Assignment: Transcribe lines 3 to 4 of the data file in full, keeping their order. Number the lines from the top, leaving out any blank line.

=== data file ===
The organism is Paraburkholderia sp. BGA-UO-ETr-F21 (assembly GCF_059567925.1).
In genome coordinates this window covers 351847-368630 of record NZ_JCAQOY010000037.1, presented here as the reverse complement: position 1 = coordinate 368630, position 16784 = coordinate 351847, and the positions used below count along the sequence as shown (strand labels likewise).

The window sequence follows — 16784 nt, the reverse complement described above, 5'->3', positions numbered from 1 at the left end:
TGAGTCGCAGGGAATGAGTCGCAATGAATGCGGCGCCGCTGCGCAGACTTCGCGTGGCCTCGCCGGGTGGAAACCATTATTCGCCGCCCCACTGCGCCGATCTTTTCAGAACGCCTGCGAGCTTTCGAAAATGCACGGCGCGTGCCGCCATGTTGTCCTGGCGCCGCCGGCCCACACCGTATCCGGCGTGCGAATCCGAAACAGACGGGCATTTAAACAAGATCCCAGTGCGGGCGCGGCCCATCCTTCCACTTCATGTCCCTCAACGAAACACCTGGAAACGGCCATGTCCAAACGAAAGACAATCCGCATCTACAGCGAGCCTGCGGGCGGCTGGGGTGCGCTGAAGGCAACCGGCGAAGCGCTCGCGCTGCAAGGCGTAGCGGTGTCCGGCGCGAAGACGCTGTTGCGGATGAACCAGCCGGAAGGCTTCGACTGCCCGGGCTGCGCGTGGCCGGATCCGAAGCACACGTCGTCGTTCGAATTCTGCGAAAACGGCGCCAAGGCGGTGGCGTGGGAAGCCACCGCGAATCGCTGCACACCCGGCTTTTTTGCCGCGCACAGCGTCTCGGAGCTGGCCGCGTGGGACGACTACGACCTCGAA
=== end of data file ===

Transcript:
The window sequence follows — 16784 nt, the reverse complement described above, 5'->3', positions numbered from 1 at the left end:
TGAGTCGCAGGGAATGAGTCGCAATGAATGCGGCGCCGCTGCGCAGACTTCGCGTGGCCTCGCCGGGTGGAAACCATTATTCGCCGCCCCACTGCGCCGATCTTTTCAGAACGCCTGCGAGCTTTCGAAAATGCACGGCGCGTGCCGCCATGTTGTCCTGGCGCCGCCGGCCCACACCGTATCCGGCGTGCGAATCCGAAACAGACGGGCATTTAAACAAGATCCCAGTGCGGGCGCGGCCCATCCTTCCACTTCATGTCCCTCAACGAAACACCTGGAAACGGCCATGTCCAAACGAAAGACAATCCGCATCTACAGCGAGCCTGCGGGCGGCTGGGGTGCGCTGAAGGCAACCGGCGAAGCGCTCGCGCTGCAAGGCGTAGCGGTGTCCGGCGCGAAGACGCTGTTGCGGATGAACCAGCCGGAAGGCTTCGACTGCCCGGGCTGCGCGTGGCCGGATCCGAAGCACACGTCGTCGTTCGAATTCTGCGAAAACGGCGCCAAGGCGGTGGCGTGGGAAGCCACCGCGAATCGCTGCACACCCGGCTTTTTTGCCGCGCACAGCGTCTCGGAGCTGGCCGCGTGGGACGACTACGACCTCGAA